Drew: Being a frontend developer isn’t knowing CSS back to front, although that’s part of it. It is not knowing HTML back to front, but though that’s part of it. It’s also straying into this territory that was traditionally the preserve of a backend engineer, which is quite interesting. Does Netlify use new server-side rendering for-

Leslie: Not that I’m aware of.

Drew: So, it’s all just literally done, as you say, you serve a shell, and then it gets populated with requests back to different API end points to sort of populate it all.

Leslie: Exactly.

Drew: And you say it’s a React app?

Leslie: Yes. Yes. React. We use React Redux right now, and right now we’re PostCSS, but we’re experimenting with our CSS architecture as well.

Drew: Aren’t we all? So, you build the app in React and then you deploy it on Netlify?

Leslie: Yes. Maybe my favorite part of that whole process is the magic of Deploy Previews, which we get through Netlify. So, what happens is, you’ll... you’re working in GitHub, you push up your PR. So, you open up your PR in GitHub, and that is going to automatically create a build of your Deploy Preview of the app. So, we actually use Deploy Previews of the app itself to test out, to make sure everything is working the way it should. We run our tests. That’s what we use to manually verify during code review. So, we have sort of all of that continuous deployment set up right from GitHub.

Leslie: And then one of the other cool things that we have set up is that we actually have a couple of different Netlify sites that are pulling from the same repository where our app lives. So, we have both our app, we’ve got an instance of Storybook that has sort of our UI components for the app. So, we have both our app itself, we’ve got the Storybook UI components, and we have basically a Netlify site that shows our Storybook UI. And then we also have a third site that runs a webpack bundle analyzer. So, it’s a visual UI that gives you a tree map, visualization of all of the apps bundles, and we can sort of gauge their size, and it’s just a reminder for us to double-check sort of. As every deploy of the app goes out, we can check and make sure we’re not doing anything weird with our bundle size there. So, all three of those sites get generated in one Pull Request of the app. So, you’ll get links to preview, your Deploy Previews essentially, of both the app Storybook and to that app profile for us to check through.

Drew: And with the Deploy Previews, that essentially kind of becomes your staging environment, does it?

Leslie: Exactly. We don’t really run a traditional staging environment, because we really trust that our Deploy Previews are essentially what is going to go live when we hit that merge button and kick off the official build of our main branch in our main app. So, I love that we can rely on Deploy Previews as the staging environment. We really trust that it’s going to match production. We’re building it with all of the production variables, everything that... environment variables, all of that stuff gets built in the Deploy Preview. So, it’s pretty much like a no worry situation. As long as your Deploy Preview is working, you know that the app is going to work as well.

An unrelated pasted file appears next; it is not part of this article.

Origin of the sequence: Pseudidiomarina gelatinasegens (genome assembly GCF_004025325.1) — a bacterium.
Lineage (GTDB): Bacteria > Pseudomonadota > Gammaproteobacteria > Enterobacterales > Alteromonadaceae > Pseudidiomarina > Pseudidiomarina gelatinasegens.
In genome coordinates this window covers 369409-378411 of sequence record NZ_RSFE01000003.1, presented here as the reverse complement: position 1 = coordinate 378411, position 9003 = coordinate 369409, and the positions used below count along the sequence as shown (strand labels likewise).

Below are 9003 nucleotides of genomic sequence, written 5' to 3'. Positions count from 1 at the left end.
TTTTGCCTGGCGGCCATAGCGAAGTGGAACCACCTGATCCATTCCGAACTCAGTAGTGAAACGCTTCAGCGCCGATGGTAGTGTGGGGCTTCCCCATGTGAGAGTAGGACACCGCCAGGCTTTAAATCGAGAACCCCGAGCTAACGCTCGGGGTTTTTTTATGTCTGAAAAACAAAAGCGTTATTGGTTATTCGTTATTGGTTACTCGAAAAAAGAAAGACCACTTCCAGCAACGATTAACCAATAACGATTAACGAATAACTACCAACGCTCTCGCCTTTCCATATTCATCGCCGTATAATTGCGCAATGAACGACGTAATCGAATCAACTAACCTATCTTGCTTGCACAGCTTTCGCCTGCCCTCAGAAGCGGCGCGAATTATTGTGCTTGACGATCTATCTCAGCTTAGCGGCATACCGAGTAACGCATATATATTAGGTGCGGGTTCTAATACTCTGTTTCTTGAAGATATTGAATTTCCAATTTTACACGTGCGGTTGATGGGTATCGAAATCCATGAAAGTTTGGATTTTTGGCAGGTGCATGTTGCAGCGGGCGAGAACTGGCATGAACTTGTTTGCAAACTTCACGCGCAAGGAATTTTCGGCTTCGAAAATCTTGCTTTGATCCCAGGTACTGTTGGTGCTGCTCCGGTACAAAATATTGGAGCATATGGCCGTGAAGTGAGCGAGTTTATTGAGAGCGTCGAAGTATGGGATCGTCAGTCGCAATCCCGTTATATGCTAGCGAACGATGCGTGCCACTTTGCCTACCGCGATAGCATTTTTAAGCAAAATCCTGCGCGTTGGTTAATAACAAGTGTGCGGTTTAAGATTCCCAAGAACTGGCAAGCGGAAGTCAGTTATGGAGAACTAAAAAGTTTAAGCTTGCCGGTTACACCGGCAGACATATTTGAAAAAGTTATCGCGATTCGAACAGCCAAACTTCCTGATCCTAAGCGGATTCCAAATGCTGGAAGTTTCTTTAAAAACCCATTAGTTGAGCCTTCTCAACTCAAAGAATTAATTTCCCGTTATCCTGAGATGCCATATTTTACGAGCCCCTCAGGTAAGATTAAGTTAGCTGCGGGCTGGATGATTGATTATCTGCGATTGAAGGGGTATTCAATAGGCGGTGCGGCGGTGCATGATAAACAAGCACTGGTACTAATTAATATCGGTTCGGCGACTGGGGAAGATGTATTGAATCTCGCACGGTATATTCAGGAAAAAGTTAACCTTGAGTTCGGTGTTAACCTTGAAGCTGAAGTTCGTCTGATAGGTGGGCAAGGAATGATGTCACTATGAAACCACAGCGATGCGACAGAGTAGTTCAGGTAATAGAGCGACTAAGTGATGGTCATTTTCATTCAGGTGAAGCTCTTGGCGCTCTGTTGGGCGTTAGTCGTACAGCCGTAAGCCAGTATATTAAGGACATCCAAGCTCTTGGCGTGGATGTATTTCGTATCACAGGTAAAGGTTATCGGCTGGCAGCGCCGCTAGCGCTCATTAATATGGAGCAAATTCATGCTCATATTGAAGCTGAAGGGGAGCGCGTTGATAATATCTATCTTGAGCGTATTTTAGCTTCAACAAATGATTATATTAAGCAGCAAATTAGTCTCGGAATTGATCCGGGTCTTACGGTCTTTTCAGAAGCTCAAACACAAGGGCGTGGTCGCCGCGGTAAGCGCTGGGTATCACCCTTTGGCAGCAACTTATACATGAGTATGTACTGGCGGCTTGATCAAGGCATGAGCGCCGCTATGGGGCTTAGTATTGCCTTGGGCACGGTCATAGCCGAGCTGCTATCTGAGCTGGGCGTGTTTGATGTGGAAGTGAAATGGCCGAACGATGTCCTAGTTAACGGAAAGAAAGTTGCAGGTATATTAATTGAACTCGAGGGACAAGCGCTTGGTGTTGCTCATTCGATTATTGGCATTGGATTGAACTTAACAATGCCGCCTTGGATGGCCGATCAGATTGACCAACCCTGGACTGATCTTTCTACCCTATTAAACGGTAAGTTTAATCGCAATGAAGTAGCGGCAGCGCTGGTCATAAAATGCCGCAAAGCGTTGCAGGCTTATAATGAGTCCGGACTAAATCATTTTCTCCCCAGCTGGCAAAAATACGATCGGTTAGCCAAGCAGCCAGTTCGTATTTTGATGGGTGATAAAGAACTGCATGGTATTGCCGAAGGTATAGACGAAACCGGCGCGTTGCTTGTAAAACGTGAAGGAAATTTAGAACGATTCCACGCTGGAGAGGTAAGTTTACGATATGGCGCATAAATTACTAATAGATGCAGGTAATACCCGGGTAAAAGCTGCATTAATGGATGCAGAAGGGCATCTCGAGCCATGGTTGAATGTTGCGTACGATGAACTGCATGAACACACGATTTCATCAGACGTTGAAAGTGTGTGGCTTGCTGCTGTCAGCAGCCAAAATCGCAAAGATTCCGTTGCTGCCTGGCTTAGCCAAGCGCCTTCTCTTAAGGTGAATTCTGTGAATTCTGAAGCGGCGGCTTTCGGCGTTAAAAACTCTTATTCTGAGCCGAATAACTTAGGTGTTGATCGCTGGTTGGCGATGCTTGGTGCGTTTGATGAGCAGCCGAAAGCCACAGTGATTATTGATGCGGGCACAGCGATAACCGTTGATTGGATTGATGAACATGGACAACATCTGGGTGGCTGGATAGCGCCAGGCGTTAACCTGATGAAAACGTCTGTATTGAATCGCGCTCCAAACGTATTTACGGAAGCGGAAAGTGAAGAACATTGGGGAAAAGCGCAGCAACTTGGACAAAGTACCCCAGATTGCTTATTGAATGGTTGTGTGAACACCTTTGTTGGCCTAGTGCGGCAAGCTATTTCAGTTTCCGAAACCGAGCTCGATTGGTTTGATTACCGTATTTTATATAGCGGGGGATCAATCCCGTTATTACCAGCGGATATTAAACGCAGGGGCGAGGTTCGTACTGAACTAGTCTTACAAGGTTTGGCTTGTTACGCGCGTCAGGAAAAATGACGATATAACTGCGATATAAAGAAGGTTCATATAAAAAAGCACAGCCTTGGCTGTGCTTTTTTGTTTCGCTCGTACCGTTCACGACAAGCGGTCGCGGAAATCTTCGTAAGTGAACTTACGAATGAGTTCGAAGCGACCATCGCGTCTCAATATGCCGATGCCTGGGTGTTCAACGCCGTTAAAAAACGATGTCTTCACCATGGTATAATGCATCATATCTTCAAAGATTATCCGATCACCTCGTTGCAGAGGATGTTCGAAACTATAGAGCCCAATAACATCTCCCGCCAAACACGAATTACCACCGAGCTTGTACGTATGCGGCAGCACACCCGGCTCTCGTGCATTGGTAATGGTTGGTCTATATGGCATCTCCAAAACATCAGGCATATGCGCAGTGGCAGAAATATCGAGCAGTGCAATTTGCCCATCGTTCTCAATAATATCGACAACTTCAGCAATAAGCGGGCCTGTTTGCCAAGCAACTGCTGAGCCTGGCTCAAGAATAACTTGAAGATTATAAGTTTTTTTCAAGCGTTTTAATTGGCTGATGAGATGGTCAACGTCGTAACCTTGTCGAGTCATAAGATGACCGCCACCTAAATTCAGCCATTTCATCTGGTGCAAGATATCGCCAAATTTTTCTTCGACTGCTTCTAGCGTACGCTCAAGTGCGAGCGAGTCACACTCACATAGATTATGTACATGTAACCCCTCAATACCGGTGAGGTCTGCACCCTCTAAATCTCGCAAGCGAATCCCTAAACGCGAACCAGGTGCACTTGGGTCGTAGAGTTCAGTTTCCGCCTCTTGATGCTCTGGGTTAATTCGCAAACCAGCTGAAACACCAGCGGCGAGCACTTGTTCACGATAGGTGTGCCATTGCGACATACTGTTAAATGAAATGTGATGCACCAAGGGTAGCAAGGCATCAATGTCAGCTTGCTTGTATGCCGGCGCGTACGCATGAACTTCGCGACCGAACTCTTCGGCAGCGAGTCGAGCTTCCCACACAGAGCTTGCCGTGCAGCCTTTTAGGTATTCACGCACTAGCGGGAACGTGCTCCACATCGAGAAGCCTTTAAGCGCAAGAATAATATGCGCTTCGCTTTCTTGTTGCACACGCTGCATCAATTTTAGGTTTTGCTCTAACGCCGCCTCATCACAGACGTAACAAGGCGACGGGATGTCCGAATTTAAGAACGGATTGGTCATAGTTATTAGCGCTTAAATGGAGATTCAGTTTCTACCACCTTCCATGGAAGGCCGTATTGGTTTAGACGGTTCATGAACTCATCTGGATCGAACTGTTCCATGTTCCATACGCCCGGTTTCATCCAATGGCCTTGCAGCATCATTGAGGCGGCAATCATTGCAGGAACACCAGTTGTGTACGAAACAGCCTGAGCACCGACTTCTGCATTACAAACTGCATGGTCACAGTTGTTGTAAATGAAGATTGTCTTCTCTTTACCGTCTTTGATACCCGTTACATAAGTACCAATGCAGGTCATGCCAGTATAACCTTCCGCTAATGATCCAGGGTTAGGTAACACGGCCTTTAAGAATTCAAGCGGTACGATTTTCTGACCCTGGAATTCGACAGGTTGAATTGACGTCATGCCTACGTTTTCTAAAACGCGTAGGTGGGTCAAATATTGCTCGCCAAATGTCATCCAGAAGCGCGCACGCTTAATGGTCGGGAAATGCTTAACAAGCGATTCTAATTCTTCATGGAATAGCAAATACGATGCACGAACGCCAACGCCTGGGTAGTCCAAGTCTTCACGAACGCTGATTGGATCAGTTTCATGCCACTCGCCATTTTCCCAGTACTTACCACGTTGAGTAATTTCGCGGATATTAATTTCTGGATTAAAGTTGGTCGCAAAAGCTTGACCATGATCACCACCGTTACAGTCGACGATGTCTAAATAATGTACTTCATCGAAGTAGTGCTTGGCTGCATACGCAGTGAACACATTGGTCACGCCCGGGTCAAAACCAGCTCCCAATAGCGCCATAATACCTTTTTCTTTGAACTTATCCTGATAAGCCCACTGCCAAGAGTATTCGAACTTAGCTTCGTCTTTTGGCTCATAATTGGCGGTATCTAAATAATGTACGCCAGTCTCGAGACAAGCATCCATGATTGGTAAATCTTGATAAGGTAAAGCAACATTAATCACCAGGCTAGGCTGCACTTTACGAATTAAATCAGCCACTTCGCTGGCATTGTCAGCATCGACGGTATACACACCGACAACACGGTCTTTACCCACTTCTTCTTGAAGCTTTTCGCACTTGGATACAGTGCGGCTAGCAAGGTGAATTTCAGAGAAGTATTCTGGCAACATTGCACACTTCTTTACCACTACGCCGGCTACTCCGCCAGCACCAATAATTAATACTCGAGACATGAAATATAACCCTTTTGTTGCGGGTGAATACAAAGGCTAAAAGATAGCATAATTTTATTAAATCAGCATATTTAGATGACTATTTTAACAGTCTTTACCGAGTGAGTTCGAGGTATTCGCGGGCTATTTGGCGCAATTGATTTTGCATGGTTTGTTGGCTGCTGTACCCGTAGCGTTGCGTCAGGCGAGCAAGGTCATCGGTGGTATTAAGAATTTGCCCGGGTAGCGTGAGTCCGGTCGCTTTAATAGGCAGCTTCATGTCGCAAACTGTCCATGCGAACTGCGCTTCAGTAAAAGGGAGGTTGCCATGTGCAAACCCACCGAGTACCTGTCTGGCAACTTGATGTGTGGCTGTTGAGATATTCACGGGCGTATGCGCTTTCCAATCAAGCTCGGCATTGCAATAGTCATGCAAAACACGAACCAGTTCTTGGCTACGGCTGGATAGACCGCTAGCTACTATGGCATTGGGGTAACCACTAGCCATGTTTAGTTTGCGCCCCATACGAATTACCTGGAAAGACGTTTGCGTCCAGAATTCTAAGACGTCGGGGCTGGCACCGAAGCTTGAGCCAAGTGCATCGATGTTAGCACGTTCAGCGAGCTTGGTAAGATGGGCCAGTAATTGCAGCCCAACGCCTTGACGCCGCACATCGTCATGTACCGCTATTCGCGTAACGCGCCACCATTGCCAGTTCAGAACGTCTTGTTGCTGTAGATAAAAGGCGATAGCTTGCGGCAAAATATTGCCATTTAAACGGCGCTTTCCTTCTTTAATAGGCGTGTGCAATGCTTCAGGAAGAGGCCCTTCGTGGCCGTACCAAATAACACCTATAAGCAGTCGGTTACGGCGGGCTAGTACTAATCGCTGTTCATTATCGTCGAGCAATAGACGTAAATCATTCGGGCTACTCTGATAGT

Drew: And I guess, as an organization, if your Deploy Preview isn’t matching what gets put live, then that’s a service issue that Netlify wants to resolve. So, it actually works out quite nicely from that point of view. So, you’ve reviewed a Deploy Preview, everything looks great, the PR gets merged. What happens then?

Leslie: So, because Netlify runs all of our continuous deployment, essentially we have it all hooked up so that any merge into our main branch will automatically kick off an official production deploy with the app. So, typically if you’re the developer who has merged your own PR, you’ll pop into the actual... you have to make sure, double check your tabs, because if you have a Deploy Preview of the app open and the app, you got to make sure... you usually want to follow along in the real app. So, you got to check your tab. But, yeah, in the app, you usually go in, you can watch the build logs for that merge that you just kicked off, so it’s all automatic. And then as soon as those build logs complete, and the site is live, all you have to do is refresh your browser window and you’ll see whatever you had just deployed, should be updated in the app.

Drew: And let’s say you catch a problem once it’s gone live, what do you do then?

Leslie: That’s a very good question. And maybe one of my favorite things about using Netlify even before I worked at Netlify, this was like a little bit of magic to me, because Netlify has sort of baked in, what we call, rollbacks. So, essentially every deploy on Netlify... because we’re using this Jamstack architecture, every deploy is atomic. So, what that means is you have this full history of every sort of deploy you’ve ever made on a site, and you can instantly roll back to any one of those. So, if we accidentally deploy a bug or something is broken, the first thing that we usually do is we actually stop that continuous integration. So, we’ll go in and it’s just one button in the Netlify UI that you say, "Stop auto publishing," and what that will do is it stops that connection with GitHub. So, if my teammate is suddenly also merging their PR, we’re not going to re-introduce the bug, nothing like that is going to happen.

Leslie: So, we stop all those auto deployments. And then all I have to do is go back into my deploys list and find the last working deploy, hit one more button that says, "Publish this one," and it goes live. So, what that does, is it takes that pressure off to be able to really go back, look at the code, figure out what actually happened. Sometimes that means doing a Git revert on your main branch and getting the main branch back where it needed to be. And sometimes it’s a hot fix or you go off on a branch and you get it fixed and you don’t really even need to worry about reverting in Git. And then, when you’re ready to go back, you make sure everything’s working on your Deploy Preview of the app, and you can just reset all that stuff back up. So, as soon as you start those auto deployments, you’re basically back in business.